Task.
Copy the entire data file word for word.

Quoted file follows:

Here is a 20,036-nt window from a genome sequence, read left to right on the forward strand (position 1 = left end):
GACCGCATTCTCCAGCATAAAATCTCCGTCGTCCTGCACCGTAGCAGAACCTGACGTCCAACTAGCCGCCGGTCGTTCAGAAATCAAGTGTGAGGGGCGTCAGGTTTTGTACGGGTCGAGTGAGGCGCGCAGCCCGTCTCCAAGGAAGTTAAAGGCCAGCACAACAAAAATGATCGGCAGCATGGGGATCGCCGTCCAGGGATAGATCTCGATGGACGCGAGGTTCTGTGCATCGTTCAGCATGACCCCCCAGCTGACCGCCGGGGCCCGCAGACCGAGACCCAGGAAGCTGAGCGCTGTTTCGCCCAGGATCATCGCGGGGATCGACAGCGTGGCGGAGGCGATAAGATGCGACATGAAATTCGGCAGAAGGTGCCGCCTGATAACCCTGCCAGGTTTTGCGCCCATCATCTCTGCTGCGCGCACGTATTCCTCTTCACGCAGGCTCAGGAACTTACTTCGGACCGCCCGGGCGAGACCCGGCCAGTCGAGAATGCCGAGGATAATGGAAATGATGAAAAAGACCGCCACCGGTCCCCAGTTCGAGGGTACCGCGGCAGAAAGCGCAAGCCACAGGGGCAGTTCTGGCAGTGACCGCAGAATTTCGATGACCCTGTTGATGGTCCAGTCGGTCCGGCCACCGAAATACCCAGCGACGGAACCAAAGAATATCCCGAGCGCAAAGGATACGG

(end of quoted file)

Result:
Here is a 20,036-nt window from a genome sequence, read left to right on the forward strand (position 1 = left end):
GACCGCATTCTCCAGCATAAAATCTCCGTCGTCCTGCACCGTAGCAGAACCTGACGTCCAACTAGCCGCCGGTCGTTCAGAAATCAAGTGTGAGGGGCGTCAGGTTTTGTACGGGTCGAGTGAGGCGCGCAGCCCGTCTCCAAGGAAGTTAAAGGCCAGCACAACAAAAATGATCGGCAGCATGGGGATCGCCGTCCAGGGATAGATCTCGATGGACGCGAGGTTCTGTGCATCGTTCAGCATGACCCCCCAGCTGACCGCCGGGGCCCGCAGACCGAGACCCAGGAAGCTGAGCGCTGTTTCGCCCAGGATCATCGCGGGGATCGACAGCGTGGCGGAGGCGATAAGATGCGACATGAAATTCGGCAGAAGGTGCCGCCTGATAACCCTGCCAGGTTTTGCGCCCATCATCTCTGCTGCGCGCACGTATTCCTCTTCACGCAGGCTCAGGAACTTACTTCGGACCGCCCGGGCGAGACCCGGCCAGTCGAGAATGCCGAGGATAATGGAAATGATGAAAAAGACCGCCACCGGTCCCCAGTTCGAGGGTACCGCGGCAGAAAGCGCAAGCCACAGGGGCAGTTCTGGCAGTGACCGCAGAATTTCGATGACCCTGTTGATGGTCCAGTCGGTCCGGCCACCGAAATACCCAGCGACGGAACCAAAGAATATCCCGAGCGCAAAGGATACGG